I wanted to make this package special. Because people who run blogs always post about special things I aim to provide upstanding customer service. So I pulled out some crazy little watercolor painting that I never finished and doodled a maned wolf on the front as derpily as I could. So endearing. On the flip side, I wrote a personalized note.
I really hope "as amazing as you'd hoped" is proper grammar because I JUST DON'T KNOW ANYMORE
Maybe she'll think it's funny, maybe not. Maybe she'll post about Mr. Badly-Crafted on Regretsy, maybe not. Either way, he's going to a better home, a home in which bad crafts are both ridiculed and admired. That's about as much as I can hope for for my art. Living the dream here, people.
BYE LITTLE BUDDY *sniff* ... Well on second thought, good riddance, you creepy little thing. May you achieve Internet fame. Or not.
I won't bore you with the story of how my boyfriend and I* drove 14 hours down to Northern California and how I was still awfully sick after my 21st birthday's two crazy parties. And by crazy parties I mean "drinking everything put in front of me and getting a Toy Story sippy cup and going to see the new Studio Ghibli film". Still, it was enough to make me sick with something that should have been a 24-hour-bug but was drawn out into a 96-hour-fuck-you due to constant activity and crippling car rides.
You know how I said I would't bore you with this story? Me, too.
To sum things up, here's some photos.
Who's a pretty mountain? You are! Yoouuu aaaare! ♥
My boyfriend's mom owns a pub in CA and I have to say, it's a very nice pub. I was completely baffled to find a nice lounge chair in the woman's bathroom. Opposite the chair was a huge dresser. My boyfriend's response to the chair was, "well yeah, it's a bar, hon. The chair is for your friend to hold your hair while you barf."
The Mexican food was great, too. Very sculptable. The waitress really enjoyed my leftover angler fish.
That ex-burrito fish was the closest thing to art as I got on the trip.
Okay well that's a lie, I also painted this.
I shall call you... Mantis Puppy.
I should also mention that I painted this to break in my brand new tablet
! It's a Wacom Bamboo and generally fabulous. I've named him after my first painting, Mantis Puppy. My old tablet's name was Turtle Monster, so I'm just keeping with tradition, here. I mean of weird names for electronics, not naming them after the first painting I did with them. I don't think I've ever painted a turtle monster.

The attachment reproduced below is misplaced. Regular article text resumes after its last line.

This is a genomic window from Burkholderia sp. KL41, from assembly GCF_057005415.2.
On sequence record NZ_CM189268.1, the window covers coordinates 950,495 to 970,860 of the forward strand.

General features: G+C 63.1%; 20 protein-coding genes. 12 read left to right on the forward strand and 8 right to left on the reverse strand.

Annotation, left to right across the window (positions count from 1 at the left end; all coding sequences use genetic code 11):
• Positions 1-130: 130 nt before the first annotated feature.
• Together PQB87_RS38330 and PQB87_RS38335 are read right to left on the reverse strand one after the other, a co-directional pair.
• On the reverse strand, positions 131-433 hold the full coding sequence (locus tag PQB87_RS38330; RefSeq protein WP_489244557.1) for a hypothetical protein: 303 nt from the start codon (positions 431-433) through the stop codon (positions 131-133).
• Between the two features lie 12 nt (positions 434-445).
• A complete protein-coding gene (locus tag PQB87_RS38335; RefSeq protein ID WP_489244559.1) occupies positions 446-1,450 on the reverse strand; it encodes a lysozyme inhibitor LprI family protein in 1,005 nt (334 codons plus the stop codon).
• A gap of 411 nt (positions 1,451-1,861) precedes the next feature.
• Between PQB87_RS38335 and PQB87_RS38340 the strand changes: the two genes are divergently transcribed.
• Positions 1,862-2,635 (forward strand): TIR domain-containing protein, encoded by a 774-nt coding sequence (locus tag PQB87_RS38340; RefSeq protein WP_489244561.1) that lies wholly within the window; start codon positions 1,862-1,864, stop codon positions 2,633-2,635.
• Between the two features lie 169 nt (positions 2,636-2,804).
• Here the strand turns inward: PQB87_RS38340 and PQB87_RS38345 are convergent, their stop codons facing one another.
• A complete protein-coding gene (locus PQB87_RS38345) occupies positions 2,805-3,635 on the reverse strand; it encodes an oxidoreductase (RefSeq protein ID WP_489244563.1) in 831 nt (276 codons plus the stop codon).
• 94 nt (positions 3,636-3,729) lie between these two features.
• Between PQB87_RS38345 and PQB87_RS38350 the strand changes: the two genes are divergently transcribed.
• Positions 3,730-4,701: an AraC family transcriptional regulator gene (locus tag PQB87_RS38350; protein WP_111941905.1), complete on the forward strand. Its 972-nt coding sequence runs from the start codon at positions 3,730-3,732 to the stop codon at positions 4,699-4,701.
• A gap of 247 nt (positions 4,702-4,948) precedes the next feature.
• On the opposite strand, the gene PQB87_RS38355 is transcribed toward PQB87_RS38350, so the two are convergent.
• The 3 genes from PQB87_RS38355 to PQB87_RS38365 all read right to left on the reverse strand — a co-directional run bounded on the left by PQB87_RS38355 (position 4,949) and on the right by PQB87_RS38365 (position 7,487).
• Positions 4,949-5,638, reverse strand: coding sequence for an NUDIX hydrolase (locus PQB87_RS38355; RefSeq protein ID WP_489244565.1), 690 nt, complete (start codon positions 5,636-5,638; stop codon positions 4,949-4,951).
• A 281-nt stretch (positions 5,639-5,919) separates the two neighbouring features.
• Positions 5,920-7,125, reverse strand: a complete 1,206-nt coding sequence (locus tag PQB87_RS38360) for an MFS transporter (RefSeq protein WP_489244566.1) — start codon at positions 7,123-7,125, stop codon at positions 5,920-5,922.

My amazing friend Jennise
bought it for me, because she's fabulous and also now lives in Michigan. Michigan better know how lucky it is. Else I'm gonna walk over and backhand that ungrateful oven-mitt-shaped state, mmm
. No one sasses me. Or Mantis Puppy. (A back-hand from a mantis would be awful, come to think of it.)
What was I talking about again? Oh right, California.
My boyfriend's mom's car almost got totaled by a tumble weed.
A mother fucking tumble weed
, you guys. I'm freaking out.
I guess that just about wraps it up. Mantis Puppy is almost finished (needs more shading and maybe a T-bone steak) so you have that to look forward to, I guess.
* My boyfriend and I = 90% my boyfriend
My boyfriend and I recently came to the realization that Zaphod is, to be frank, fat and lazy. To make things worse, he's putting on his winter weight and now has Winnie-the-Pooh-like troubles. Getting stuck in small spaces, that whole thing.
So, the logical explanation was to get him a buddy. Maybe burn off some of that chunkiness.
Of course there was, at the time we decided this, many wonderful little ferret-babies at my place of work, but I was adamant on adopting.
Time past and we could not schedule an adoption day with the shelter I volunteer at. Sicknesses, busy work schedules, and little things kept popping up and delaying us.
Then I received a call from a friend and fellow ferret owner. "Are you still looking for a friend for Zaphod?"
She and her mother, the two family members interested in ferrets, were giving theirs up due to lack of time to commit to their little fuzz-butt. It happens.
So the plan: bus to their house with a ferret in tow so the two could play. Or, bite each other's brains out, depending on if they got along. Ferrets are weird.
After a very awkward bus ride (everyone stares at you when you've got a pet carrier), Zaphod and I met up with my friend. There was also a massive hill to climb. Oh, and torrential downpours. Mmm. Love it.
At first, the two ferrets played well, and after a brief dominance-establishment (Zaphod being the instigator, as he had a good weight advantage), we decided they'd get along just fine.
So I walked back to the bus stop in the rain, soaked, with two ferrets. While we waited for the bus and train, we talked to a lot of ex-ferret owners, people who had no idea what a ferret even was, and a security guard who used to have a pet skunk. Awesome! Zaphod was the life of the public-transit-party.
And thus, +1 to the animal family.
We've decided to name her Calypso. She is tiny. Like, skinny squirrel sized. She is also dark, and has the cutest little white markings oh my god. Little dot on her head, white "bib", toes, face. Uuuhhhhghcute.